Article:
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Posted 20 September 2014 - 01:03 AM
Posted 20 September 2014 - 01:08 AM
Posted 20 September 2014 - 04:15 AM
Ok, so you've troubleshot it down to the monitor, then replace it.
If you wish to take it apart and tinker with it, go ahead. There might be something loose that fiddling with it will fix. But if you wish to actually find out what part is failing, then you will need another monitor to troubleshoot with. Have fun.
Posted 20 September 2014 - 04:16 AM
The symptom you're describing is most commonly a backlight lamp fault or inverter/power supply circuit board. That model has been reported with electrolytic capacitor problems, which is also a possibility and could cause that symptom. A user documents his experience with a different looking symptom here:
Note that the verbal reference to LEDs is wrong, the unit uses CCFL lamps. Some possibilities for your fault include poor/fractured solder joints on the power supply/inverter board (the larger PCB), overheating component(s) or bad contact where the CCFL lamp leads plug in. It's also possible that one of the CCFL lamps could be running hard and shutting off the inverter on overcurrent sensing. If this is the cause, you can sometimes see an area of uneven brightness in the backlighting, or a flutter in the illumination just before it cuts off.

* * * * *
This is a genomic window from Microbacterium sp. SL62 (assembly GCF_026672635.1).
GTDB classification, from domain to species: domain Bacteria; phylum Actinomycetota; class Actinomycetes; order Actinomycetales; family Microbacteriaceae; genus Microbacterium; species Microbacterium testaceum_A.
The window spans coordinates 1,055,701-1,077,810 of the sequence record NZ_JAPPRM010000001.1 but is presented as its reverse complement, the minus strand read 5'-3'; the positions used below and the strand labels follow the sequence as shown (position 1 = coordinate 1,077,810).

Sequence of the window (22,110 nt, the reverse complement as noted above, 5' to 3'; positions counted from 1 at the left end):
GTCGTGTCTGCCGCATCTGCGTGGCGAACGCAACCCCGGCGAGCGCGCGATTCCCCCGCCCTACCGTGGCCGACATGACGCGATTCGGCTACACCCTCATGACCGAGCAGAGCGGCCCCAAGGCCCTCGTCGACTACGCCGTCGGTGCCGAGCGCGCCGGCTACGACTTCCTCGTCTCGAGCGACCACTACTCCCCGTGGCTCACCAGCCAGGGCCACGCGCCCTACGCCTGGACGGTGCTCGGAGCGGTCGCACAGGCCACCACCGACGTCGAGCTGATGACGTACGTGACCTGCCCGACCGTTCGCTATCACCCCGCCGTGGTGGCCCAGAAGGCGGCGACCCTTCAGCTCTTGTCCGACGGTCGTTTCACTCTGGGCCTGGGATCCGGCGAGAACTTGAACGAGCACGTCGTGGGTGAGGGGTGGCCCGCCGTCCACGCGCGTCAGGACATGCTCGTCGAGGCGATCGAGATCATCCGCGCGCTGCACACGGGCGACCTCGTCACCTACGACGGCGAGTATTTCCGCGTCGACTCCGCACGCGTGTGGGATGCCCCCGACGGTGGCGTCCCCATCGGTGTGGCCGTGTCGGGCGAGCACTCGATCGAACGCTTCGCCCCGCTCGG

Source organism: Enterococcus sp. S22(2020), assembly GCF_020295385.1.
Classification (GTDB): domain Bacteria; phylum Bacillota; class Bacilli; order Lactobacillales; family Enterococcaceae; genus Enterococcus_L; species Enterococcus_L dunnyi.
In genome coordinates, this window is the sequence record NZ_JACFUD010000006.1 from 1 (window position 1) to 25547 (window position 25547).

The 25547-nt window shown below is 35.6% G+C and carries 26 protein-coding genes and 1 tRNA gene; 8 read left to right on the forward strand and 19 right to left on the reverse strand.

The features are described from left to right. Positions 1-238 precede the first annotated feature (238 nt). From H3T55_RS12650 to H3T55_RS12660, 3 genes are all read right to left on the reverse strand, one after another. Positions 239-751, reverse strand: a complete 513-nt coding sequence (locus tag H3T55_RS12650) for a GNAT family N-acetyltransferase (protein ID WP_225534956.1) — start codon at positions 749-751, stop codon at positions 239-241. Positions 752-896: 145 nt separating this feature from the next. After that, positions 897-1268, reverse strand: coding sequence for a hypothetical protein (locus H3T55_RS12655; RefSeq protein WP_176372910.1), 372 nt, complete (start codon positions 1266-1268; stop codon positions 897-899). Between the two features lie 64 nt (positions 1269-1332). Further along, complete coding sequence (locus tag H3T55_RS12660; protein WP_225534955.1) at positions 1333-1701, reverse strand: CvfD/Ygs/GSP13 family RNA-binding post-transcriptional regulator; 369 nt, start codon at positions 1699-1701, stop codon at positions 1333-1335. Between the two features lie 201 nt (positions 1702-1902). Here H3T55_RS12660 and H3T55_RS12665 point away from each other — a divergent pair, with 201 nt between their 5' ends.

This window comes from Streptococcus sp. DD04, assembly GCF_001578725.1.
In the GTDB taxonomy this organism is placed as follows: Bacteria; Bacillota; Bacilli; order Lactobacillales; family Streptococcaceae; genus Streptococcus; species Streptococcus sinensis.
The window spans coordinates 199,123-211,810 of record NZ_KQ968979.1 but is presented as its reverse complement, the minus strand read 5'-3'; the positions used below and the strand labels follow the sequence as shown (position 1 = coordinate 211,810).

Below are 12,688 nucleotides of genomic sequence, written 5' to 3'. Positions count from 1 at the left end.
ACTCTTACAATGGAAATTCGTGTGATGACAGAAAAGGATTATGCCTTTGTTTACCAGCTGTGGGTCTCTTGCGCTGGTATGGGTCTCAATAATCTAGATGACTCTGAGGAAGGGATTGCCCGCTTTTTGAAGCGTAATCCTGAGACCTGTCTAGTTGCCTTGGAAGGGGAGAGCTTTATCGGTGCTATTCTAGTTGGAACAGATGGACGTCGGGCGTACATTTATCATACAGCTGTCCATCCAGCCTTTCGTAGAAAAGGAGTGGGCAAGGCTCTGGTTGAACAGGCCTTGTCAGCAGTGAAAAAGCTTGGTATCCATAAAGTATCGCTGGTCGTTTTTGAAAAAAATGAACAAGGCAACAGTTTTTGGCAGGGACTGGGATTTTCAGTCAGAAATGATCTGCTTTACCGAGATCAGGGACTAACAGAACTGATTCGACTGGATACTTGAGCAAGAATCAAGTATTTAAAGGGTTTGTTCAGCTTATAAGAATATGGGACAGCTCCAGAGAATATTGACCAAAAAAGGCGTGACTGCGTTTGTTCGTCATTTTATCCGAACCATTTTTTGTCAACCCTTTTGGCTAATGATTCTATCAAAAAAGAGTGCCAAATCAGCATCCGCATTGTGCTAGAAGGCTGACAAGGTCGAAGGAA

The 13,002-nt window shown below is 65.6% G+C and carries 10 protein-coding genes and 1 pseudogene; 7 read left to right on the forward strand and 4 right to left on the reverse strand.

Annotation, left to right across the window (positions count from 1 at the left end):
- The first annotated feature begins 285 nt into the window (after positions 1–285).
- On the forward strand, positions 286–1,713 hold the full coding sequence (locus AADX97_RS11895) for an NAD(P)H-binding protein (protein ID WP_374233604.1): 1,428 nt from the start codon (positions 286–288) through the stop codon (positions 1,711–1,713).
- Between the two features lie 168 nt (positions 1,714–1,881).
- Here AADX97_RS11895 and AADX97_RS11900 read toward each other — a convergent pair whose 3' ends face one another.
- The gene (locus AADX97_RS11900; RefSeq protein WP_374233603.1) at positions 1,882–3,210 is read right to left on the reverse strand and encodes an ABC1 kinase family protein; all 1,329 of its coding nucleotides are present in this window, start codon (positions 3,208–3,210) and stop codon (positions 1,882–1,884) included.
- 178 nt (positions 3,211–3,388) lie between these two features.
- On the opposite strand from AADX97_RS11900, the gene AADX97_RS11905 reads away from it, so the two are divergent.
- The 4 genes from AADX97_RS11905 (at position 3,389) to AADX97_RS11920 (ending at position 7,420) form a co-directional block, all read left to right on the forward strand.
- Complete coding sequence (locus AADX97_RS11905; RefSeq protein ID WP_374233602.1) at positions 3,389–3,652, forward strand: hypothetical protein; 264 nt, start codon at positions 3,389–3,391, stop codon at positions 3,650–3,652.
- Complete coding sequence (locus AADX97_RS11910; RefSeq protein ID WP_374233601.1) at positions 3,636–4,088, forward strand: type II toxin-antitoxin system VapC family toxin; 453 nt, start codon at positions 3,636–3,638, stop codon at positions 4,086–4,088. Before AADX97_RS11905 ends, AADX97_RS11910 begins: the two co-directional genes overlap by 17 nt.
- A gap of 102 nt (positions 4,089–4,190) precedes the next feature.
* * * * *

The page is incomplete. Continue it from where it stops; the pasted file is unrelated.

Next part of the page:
Posted 20 September 2014 - 04:51 AM
Posted 20 September 2014 - 05:12 AM
I would use a monitor of the same type. It's possible (even probable) that some parts may be interchangeable between different models by the same maker, but check part #s first.
I've never done teardown on a monitor (after they became inexpensive), but I guess you could order parts. Look up your monitor on the maker's website and see if you can find a teardown.
Posted 20 September 2014 - 08:04 AM
It's feasible to replace minor components such as electrolytic capacitors if that is the cause of the problem. The CCFL backlight lamps are built into the LCD panel, and even though it is technically possible to replace them, it's not intended that you would, and generally not worth the effort for a budget monitor. The video I linked gives quite a reasonable teardown illustration.
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